The dome of Merapi Volcano locally exploded during the period 2012–2014, creating a set of aligned vents [4], which represent an estimated volume of material of 2.01 × 104 m3 for the central elongated vent at the top of the dome, 2.61 × 105 m3 to the north (high-value determined by good visibility at a depth of almost 30 m below the pre-explosive surface), and one vent to the south, just shy of 1 × 104 m3. The central elongated vent represents a topographic drop of about 9 m (Figure 5), although it is most likely that the opening could have been deeper (filled by either ejecta going back to the vent or the full depth being invisible to the SfM-MVS method due to the narrowness of the vent). The origin of these explosions is the result of pressure increase from the contact with rainwater [4] as well as probable material weakening due to hydrothermal alteration, a process that was observed at the dome summit and its surroundings at a later date [25]. Around the dome, the material in at least two locations rose topographically (Figure 5), even without having had major wall collapses that would match this rise. If we work by analogy, the dome of 2011, which is visible between 2012 and 2014, may have grown over other extruded material in the same way that the 2017 dome climbed over the 2011 dome [25]. The exploded material may have partly escaped the space of the crater rim, but it is most likely that a large portion of it remained inside the crater, with the largest blocks traveling a shorter distance. Despite a measure of the visible volume change (Figure 4), it is difficult to link both the post-phreatic explosion holes to the deposits for the following reasons: (1) Due to decompression and deposit bulk density changing from that of the dome, the measured volume change does not reflect a material volume change; (2) Part of the material escaped the crater rim; (3) The post-explosion holes will have certainly collapsed; (3) For the deepest part of the holes, ALS or SfM-MVS may not record the real “bottom”. This shows the necessity to develop a methodological framework that is more adapted to volcanic vent surveying due to the numerous complexities it holds.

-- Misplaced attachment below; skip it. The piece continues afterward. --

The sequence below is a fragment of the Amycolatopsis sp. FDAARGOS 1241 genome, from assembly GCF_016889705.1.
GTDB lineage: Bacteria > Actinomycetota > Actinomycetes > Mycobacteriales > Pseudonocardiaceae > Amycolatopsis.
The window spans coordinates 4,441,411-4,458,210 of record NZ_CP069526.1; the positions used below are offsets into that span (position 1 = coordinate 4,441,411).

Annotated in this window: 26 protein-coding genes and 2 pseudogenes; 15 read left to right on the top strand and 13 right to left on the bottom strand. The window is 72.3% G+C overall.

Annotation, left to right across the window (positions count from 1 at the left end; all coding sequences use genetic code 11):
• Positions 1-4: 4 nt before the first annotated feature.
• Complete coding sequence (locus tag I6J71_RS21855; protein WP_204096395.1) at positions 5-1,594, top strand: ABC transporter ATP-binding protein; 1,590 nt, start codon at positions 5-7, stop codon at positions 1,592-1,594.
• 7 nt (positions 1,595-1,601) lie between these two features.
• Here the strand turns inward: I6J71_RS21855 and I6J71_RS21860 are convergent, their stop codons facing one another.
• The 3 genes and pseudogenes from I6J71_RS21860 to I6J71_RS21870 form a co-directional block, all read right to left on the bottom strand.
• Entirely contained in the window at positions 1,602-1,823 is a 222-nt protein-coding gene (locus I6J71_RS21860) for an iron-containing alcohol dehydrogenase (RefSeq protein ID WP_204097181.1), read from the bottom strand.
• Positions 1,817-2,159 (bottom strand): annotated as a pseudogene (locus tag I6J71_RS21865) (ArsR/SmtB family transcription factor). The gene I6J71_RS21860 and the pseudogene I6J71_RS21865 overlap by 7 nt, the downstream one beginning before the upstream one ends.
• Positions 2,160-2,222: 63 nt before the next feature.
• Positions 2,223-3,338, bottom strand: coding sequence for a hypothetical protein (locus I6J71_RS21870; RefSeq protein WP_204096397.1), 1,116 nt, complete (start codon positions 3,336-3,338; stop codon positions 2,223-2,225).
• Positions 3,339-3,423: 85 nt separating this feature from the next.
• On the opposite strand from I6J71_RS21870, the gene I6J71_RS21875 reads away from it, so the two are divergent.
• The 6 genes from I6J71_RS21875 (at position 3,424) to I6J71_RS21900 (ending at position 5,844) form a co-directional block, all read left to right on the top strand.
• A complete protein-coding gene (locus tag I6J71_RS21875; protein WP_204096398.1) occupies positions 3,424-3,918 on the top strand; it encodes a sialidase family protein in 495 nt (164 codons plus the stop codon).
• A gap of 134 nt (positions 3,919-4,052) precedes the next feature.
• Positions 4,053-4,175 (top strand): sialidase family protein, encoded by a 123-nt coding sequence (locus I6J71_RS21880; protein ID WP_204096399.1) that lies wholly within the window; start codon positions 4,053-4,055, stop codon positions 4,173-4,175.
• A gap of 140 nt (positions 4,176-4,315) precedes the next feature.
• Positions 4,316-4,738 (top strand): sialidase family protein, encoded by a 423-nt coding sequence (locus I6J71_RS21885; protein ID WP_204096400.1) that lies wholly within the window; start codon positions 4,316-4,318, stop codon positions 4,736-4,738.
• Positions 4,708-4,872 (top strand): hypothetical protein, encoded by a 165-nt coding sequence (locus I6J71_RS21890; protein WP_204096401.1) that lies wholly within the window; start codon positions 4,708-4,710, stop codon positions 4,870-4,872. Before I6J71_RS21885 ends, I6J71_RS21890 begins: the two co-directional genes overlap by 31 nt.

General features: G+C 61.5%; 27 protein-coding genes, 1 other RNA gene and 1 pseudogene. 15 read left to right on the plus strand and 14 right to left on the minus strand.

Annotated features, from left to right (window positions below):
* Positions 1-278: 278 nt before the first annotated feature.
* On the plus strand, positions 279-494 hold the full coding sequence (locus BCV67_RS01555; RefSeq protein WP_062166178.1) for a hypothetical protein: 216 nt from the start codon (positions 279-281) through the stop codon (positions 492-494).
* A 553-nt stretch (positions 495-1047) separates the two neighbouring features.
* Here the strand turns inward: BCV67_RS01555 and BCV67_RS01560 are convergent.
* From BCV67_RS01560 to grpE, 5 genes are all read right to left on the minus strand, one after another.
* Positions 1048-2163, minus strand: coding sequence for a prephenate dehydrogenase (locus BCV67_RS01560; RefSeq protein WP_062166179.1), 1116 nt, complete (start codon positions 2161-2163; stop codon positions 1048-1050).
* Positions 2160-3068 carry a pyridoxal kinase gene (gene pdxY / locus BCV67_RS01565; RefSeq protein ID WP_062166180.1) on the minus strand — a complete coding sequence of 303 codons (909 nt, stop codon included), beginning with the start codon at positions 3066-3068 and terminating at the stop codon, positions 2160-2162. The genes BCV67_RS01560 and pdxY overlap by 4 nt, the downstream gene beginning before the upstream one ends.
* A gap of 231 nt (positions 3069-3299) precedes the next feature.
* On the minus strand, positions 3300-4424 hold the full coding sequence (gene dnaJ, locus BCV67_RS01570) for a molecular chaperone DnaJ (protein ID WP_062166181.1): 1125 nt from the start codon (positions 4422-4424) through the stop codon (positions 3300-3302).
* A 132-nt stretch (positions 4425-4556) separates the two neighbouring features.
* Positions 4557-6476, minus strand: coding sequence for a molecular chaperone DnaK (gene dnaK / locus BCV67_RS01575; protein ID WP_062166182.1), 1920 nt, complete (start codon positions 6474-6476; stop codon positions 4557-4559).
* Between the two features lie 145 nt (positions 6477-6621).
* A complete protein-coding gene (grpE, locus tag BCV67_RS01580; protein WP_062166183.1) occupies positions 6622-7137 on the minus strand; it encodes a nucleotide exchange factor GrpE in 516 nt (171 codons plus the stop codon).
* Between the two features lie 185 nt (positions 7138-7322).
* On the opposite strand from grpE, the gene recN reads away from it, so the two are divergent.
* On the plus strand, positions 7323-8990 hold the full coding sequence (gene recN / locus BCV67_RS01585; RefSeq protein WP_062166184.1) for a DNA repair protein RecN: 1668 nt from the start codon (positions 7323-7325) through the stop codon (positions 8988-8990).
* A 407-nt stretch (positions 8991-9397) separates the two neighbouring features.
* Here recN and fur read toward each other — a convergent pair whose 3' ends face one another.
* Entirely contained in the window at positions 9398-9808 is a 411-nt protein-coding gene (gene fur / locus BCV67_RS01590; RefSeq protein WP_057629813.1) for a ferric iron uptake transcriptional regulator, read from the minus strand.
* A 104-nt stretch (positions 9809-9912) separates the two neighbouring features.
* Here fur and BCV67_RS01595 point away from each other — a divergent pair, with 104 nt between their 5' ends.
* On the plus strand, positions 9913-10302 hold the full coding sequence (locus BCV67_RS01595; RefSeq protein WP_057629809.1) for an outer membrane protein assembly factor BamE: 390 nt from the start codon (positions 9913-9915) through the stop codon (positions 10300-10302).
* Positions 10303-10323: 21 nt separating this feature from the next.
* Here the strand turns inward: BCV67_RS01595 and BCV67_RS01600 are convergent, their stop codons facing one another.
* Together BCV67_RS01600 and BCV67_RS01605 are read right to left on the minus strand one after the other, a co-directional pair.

4.2. Hazards in Quiescent Time, When the Volcano Acts as a Mountain

Even in periods when the volcano is not magmatically active [25], minor explosions and other erosion processes can also occur. In the present case, there is an accumulation of volcanic clasts within the crater and surrounding the volcanic dome. Such low-energy events can still be a hazard to mountain climbers, as has been seen at Mt. Ontake [26], where, in 2014, around 340 individuals were located in the surrounding of the summit when it exploded, creating ballistic for which hazard maps are essential [27]. Based on the topographic change at Merapi Volcano, a large portion of the large ballistic seems to have been contained within the crater, as the topographic change from 2012 to 2014 does not show significant accumulation zones outside the crater. However, even if the material is contained within the crater and the crater is defined as a “no trespassing zone”, the material produced usually ranges from fine-grain material to coarser material, and upon rainfall, the material can also be transformed into a slurry of debris and water, eventually creating lahars, such as when it did for the Ontake eruption [28]. These “small-scale” hazards can then be very pervasive because, instead of imposing a “new rhythm” on the volcano and the valley, they will be highly dependent on other factors, such as a trigger by an earthquake, or in some cases, the role of seasonal snow cladding [29]. Finally, unconsolidated material located at the summit of the volcano is a further source of hazard during long quiescent times, as it has been shown at Unzen Volcano [30], where the gullies are progressing towards the volcanic dome by regressive erosion, modifying the watershed geometries [31] and helping the release of material from the summit. In the case of a solid compact dome, breaking parts may require some “extra-effort”, but if the material is already unconsolidated, it is a further pool of material that can be released on the slopes.
From a hazard perspective, small-scale explosions of a phreatic type only affect a small area, but the timing of such an explosion is extremely difficult to predict, and the fragmentation of material results in a pool of clastic sediments at the top that can then be remobilized by seasonal events (rain and snow melting) as well as longer-timescale events such as regressive erosion or eventual seismic acceleration.

5. Conclusions